Should admissions offices rely more on faculty, less on current students to win prospective students over?

January 26th, 2011 Karine Joly 12 Comments

Since I started to write on this blog (almost 6 years ago – in February 2005), online efforts for admissions have focused on relying on current students (or young graduates hired as admissions counselors) to reach prospective students.

High-school seniors (like most folks) were known to trust friends or people they could identify with, aka “people like me.”

However, now that everybody has more friends on facebook or twitter they can count on, it looks like the Wise and Knowledgeable are back in style when it’s time to make a decision.

That’s what Edelman TrustBarometer 2011 presented earlier today in Davos (via Steve Rubel) found.

This comprehensive study conducted in several countries every year for the past 10 years has found that a vast – and increasing (70% vs. 62% in 2009) – majority considers academics and experts as very or extremily credible.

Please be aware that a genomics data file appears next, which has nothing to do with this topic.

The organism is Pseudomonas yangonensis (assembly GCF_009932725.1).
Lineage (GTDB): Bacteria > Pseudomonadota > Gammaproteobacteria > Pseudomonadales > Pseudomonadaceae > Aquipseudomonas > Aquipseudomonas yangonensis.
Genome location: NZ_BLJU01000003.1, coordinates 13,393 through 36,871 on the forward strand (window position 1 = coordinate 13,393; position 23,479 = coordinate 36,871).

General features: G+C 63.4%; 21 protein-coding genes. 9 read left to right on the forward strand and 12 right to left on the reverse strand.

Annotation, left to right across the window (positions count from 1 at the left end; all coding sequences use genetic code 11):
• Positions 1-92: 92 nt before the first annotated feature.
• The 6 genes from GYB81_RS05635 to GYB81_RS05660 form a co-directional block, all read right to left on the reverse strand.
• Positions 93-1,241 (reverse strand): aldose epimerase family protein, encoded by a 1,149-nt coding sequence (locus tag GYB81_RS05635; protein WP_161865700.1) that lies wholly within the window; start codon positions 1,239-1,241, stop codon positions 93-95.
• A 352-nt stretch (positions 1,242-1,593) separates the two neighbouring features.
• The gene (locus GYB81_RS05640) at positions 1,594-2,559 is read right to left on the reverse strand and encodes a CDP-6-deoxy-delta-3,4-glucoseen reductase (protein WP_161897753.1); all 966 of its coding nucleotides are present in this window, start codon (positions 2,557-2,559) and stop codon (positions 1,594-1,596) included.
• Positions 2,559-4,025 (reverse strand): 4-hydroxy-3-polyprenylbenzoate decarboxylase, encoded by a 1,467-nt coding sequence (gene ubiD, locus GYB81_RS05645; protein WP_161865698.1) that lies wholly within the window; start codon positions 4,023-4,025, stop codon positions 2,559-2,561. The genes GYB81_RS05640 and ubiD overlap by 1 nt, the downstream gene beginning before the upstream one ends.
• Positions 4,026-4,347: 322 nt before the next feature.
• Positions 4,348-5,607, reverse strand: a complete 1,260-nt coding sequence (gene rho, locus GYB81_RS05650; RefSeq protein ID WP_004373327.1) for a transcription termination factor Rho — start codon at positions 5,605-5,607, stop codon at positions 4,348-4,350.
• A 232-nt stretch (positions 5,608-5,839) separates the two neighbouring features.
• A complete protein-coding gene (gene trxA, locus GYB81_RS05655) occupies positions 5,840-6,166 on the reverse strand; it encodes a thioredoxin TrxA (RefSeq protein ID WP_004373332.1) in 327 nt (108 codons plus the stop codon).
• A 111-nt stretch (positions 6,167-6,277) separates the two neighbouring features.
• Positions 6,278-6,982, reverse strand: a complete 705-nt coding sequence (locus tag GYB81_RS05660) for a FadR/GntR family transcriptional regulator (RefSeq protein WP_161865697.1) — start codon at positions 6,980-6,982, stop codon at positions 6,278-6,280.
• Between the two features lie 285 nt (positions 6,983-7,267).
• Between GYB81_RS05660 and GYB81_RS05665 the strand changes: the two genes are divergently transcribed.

What’s important to know to understand this shift is that the same study found in 2006 that a “person like me” was the most trusted.

Edelman TrustBarometer

Colleges have used faculty members to seal the deal by calling prospective students – later in the admissions process.

However, I’m wondering if this shift in trust doesn’t call for earlier interventions from the most trusted people today – maybe via blogs, videos or even chats targeted to prospective students or their parents.

What do you think?